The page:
A recent study from the University of Cologne in Germany gives another reason why it’s better to stay away from Ecstasy, lest it causes memory problems.
According to lead researcher, psychologist Daniel Wagner, the study involved people who are not regular users of the drug, which helps rule out alternative causes for the memory loss. Wagner and colleagues focused their study on new users of Ecstasy. The participants had to have some experience with the drug — making it more likely that they’d use it in the future — but could not have taken more than five pills in their lifetimes. Of the 149 participants,109 returned 12 months later for a series of psychological tests, many focusing on memory.
“By measuring the cognitive function of people with no history of Ecstasy use and, one year later, identifying those who had used Ecstasy at least 10 times and remeasuring their performance, we have been able to start isolating the precise cognitive effects of this drug,” Wagner told LiveScience.
Among Ecstasy users, Wagner’s group found a deterioration in a memory task called paired associates learning. “Given the specific memory impairments, our findings may raise concerns in regard to MDMA use, even in recreational amounts over a relatively short time period,” Wagner explains.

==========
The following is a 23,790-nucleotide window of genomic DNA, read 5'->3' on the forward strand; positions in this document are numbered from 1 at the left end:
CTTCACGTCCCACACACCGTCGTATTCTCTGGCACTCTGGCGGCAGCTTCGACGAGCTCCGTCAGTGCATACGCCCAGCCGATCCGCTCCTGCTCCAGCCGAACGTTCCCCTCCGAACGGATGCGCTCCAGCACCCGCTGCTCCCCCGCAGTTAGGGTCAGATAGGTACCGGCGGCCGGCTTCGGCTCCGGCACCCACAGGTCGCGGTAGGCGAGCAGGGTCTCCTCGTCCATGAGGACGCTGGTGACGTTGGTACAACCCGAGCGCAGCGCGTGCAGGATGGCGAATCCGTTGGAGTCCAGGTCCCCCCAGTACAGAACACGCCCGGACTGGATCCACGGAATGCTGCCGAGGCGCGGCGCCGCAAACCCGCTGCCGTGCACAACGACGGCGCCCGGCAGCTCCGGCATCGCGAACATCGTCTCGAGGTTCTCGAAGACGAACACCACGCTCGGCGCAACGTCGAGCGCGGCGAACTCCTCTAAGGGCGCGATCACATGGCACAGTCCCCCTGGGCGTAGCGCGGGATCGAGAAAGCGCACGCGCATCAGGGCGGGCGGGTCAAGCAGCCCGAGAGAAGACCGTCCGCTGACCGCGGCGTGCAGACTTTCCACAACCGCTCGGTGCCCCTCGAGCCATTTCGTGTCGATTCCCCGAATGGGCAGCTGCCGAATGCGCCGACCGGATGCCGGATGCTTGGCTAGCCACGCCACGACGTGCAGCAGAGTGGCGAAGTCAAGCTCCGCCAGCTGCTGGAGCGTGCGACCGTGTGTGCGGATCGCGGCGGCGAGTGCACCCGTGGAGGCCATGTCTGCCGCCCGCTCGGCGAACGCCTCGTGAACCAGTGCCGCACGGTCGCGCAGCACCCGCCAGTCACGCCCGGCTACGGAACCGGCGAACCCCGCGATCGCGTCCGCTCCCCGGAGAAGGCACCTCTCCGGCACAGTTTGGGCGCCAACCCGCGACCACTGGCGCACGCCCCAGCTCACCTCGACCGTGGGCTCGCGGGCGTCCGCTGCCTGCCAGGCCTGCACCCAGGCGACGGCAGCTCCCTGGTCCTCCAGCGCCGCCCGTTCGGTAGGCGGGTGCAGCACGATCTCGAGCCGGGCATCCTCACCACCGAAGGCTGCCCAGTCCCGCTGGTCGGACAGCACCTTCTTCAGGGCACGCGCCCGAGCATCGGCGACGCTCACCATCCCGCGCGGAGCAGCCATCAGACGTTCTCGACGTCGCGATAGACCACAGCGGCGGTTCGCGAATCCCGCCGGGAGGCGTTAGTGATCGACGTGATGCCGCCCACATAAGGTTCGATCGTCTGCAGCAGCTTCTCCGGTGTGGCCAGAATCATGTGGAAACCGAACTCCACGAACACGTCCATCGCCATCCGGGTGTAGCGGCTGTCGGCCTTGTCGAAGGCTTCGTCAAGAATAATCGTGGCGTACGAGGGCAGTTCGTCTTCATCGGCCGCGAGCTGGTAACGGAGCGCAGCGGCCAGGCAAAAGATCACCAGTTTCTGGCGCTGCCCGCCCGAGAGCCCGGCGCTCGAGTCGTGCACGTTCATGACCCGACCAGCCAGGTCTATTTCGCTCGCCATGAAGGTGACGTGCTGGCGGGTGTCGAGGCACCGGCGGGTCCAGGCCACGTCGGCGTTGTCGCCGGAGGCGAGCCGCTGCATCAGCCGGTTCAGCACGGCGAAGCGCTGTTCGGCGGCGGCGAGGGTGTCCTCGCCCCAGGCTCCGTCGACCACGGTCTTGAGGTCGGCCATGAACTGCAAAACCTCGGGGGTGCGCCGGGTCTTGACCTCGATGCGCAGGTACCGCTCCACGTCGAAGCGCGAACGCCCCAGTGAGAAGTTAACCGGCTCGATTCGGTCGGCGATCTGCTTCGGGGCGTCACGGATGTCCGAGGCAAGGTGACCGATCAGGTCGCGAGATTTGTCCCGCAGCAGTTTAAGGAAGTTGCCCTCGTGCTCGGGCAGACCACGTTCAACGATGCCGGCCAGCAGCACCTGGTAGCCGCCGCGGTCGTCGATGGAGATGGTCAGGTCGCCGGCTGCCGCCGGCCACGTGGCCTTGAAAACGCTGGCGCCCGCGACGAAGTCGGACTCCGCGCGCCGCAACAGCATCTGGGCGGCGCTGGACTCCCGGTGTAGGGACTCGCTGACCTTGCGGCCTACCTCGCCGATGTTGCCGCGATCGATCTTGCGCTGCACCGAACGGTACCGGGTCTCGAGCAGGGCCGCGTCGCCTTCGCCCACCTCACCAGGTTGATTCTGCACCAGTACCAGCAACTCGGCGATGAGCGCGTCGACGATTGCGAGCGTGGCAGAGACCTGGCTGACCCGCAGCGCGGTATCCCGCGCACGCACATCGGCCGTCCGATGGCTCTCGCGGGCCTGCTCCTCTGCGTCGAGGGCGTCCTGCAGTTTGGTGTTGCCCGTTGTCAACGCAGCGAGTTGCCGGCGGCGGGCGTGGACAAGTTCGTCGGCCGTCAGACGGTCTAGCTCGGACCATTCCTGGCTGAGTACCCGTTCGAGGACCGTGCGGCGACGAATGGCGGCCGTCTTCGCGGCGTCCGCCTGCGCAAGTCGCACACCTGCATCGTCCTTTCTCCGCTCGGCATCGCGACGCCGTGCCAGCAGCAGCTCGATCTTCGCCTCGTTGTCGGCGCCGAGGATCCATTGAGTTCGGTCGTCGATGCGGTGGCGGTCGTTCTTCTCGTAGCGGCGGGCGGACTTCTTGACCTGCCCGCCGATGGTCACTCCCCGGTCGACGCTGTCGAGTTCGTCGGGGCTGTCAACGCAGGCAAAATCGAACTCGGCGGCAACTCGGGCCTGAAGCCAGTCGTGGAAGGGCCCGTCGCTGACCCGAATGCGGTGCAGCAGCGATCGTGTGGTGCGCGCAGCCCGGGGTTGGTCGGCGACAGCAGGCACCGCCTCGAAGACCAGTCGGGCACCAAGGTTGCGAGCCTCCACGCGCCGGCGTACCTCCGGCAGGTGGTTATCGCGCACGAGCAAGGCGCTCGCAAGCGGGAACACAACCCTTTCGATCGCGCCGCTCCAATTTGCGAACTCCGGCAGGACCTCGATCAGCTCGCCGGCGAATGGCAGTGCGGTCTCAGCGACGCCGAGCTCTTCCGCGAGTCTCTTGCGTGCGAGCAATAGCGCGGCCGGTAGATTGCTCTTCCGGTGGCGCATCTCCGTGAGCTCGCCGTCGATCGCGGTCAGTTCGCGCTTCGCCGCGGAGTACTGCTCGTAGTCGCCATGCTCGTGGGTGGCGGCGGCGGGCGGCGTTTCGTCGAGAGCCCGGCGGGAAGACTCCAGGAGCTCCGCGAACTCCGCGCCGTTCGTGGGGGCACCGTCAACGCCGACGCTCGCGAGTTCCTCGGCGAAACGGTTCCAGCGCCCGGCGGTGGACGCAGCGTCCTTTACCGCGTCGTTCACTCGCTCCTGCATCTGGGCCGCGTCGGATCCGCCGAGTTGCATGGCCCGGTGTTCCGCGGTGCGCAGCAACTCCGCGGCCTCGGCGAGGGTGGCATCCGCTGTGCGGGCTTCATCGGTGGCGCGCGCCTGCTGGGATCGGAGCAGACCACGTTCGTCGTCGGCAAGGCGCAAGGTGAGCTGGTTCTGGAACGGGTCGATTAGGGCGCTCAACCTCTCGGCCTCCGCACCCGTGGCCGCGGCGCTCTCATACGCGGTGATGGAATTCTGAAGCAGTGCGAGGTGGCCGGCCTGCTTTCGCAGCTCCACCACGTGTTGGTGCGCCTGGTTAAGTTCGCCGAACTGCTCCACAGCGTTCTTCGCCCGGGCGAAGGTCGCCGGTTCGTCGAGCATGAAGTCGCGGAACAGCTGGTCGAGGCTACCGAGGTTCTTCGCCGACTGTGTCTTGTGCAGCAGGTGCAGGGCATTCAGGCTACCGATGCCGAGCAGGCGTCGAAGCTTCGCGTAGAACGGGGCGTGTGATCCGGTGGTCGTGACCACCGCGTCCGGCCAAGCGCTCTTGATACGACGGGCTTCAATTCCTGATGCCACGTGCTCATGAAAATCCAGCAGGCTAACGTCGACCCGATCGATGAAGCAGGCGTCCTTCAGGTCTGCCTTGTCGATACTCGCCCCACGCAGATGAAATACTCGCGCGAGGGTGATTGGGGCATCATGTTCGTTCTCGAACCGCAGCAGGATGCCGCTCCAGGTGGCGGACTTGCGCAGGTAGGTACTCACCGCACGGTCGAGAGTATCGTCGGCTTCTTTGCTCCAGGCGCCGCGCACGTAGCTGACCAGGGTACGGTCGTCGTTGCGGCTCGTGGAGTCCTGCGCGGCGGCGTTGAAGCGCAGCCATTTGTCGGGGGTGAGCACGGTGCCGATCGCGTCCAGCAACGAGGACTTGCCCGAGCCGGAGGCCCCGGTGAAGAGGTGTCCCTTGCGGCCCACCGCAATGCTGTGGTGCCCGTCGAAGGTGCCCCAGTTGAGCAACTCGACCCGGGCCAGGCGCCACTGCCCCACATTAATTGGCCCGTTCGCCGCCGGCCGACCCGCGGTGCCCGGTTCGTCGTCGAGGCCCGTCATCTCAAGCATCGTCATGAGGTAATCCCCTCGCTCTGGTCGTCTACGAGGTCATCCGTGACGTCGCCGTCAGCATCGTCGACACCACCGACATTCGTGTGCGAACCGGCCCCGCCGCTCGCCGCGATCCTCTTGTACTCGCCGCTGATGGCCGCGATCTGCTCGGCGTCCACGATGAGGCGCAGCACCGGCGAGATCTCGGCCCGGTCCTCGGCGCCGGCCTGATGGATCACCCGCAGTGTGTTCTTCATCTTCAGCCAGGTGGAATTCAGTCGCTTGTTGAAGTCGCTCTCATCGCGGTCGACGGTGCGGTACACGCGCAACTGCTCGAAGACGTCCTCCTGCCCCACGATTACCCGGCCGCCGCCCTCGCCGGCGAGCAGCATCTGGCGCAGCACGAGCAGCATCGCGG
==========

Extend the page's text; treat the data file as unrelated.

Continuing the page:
Though the researchers have yet to investigate whether the impairments are permanent or reversible, they are already planning a two-year follow-up study to investigate other effects of the drug
Ecstasy became popular in rave parties and techno clubs. The side effects of the drugs, felt within 20 minutes to 1 hour following consumption, include increased confidence and energy, lowered inhibitions, feelings of closeness to others, floating sensation, and hallucinations. The drug can also cause increased blood pressure and heart rate, anxiety, paranoia, loss of appetite, muscle aches and stiffness, irrational or bizarre behavior, vomiting, and poor muscle control.
In 2009, 2.8 million Americans age 12 and older had abused Ecstasy (MDMA) at least once in the year prior to being surveyed, according to the Monitoring the Future Study.